Luiz Carlos Trabuco has become a household name throughout Brazil. As a longtime employee of Grupo Bradesco, the largest private bank in the country, he established himself as one of the leaders of finance in the region. In 2009, Trabuco was appointed as CEO of the bank, making him the firm’s fourth CEO and marking a high point for the bank that, just 30 years before, had been little more than a small regional concern.
Now, Trabuco has announced that he will finally be leaving the position that he has held for the last 9 years. He has accepted an appointment to the position of chairman of the board of directors, a spot that he will be taking over from the outgoing chairman, Lazaro Brandao. At 93 years old, Brandao is one of the oldest currently serving executives in the world. His departure marks the end of an incredible 75-year career with the bank, a journey that started for Brandao with his hiring, all the way back in 1943.
Taking over for such a legendary figure in the world of Brazilian finance will be no small task for Trabuco. But Trabuco himself has gained a formidable amount of experience and has accrued an impressive track record as an executive in various roles with the bank. As the head of the bank’s marketing and PR department in the 1980s, Trabuco was able to establish the Bradesco brand as one of the most recognizable and favorably viewed in the entire Sao Paulo region.
Trabuco was again able to work his magic after he was appointed to head up the bank’s then-struggling financial planning division. There, Trabuco began creating leaner and more efficient Bradesco. He began an initiative to actively recruit some of the nation’s wealthiest customers. At the time, Brazil was experiencing a period of tremendous growth, quickly launching the once poverty-mired country into the ranks of the truly advanced nations.
Trabuco saw the opportunity presented by the many beneficiaries of Brazil’s industrial success. He wooed them to Bradesco with things like luxury facilities, personal banking staff and mouth-watering complimentary items. This strategy to attract the nation’s richest banking customers became one of the most important factors in the bank’s rise throughout the 90s and 2000s. As the bank’s balance sheet swelled under the influx of billions of dollars in new deposits, it was then able to originate massive numbers of new loans, totaling in the tens of billions. By 2009, Bradesco was managing hundreds of billions of dollars in assets and had thousands of employees.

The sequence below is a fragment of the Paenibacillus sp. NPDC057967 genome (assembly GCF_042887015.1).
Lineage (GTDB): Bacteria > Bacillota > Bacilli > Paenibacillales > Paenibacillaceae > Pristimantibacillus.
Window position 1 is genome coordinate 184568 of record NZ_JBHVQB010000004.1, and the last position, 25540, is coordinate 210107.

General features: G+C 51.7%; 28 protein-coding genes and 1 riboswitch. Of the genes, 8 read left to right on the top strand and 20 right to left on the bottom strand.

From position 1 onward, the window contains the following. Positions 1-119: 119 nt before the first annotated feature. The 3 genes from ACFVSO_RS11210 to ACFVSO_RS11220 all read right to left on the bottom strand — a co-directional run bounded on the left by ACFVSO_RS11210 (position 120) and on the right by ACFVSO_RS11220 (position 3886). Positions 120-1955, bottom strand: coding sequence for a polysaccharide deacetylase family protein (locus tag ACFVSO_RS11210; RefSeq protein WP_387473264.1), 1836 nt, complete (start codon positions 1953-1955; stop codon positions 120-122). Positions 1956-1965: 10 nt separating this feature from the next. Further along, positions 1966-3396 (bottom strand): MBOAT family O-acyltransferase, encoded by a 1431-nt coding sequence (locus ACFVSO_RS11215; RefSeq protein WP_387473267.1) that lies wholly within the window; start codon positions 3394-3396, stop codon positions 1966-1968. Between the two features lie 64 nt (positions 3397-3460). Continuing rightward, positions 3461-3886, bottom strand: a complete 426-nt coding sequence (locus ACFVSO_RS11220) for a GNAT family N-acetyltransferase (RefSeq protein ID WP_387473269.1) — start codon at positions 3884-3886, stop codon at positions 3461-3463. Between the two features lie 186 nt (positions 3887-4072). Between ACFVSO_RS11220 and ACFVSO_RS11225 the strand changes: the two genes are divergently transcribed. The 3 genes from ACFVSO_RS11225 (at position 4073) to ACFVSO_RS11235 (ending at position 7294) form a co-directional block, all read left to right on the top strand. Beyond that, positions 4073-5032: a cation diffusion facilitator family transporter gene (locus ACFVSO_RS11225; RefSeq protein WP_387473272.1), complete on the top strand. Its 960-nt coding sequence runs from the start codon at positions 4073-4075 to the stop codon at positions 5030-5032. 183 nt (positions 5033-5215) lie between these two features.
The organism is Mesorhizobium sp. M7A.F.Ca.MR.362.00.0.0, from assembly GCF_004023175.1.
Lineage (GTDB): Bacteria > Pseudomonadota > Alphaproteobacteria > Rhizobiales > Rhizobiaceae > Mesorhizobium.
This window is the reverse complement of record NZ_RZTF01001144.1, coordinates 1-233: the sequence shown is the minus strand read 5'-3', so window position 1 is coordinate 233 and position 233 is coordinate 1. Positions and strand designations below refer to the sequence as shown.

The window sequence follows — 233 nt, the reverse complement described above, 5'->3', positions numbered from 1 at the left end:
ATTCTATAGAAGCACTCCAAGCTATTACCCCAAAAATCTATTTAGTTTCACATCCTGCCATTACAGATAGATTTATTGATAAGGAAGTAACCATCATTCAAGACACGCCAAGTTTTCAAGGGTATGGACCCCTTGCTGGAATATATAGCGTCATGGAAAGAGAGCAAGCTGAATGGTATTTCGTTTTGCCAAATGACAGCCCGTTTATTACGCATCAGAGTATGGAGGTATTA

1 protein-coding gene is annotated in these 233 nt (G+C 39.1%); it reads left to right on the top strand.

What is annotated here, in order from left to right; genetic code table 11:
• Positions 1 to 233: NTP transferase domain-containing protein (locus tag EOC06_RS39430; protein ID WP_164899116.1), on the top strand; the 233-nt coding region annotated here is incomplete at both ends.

As CEO, Trabuco’s track record was a bit more mixed. The first few years of his reign as CEO saw some tough times for the bank. Although most of the bank’s headwinds were macroeconomic in nature, leaving very little that Trabuco could have done to sail clear of them, by 2014, the bank’s stock price was in a slump, trading at just over 20 percent of its all-time highs of the late 2000s.
But in 2015, Trabuco was able to complete a momentous acquisition. He got word that HSBC was looking to divest its Brazilian assets. Decades in the trenches of one of the most ruthlessly competitive banking markets in the world had convinced HSBC that it was time to focus on greener pastures. In late 2015, Trabuco announced that he had orchestrated the purchase of HSBC Brazil for $5.2 billion in cash. This marked the largest deal in Brazilian history and earned Trabuco the Isto E Dinheiro 2015 Entrepreneur of the Year Award.
Given his record of stellar performance, it is likely that Trabuco will continue leading Bradesco with the same profitable touch that has served both him and the bank so well in the past.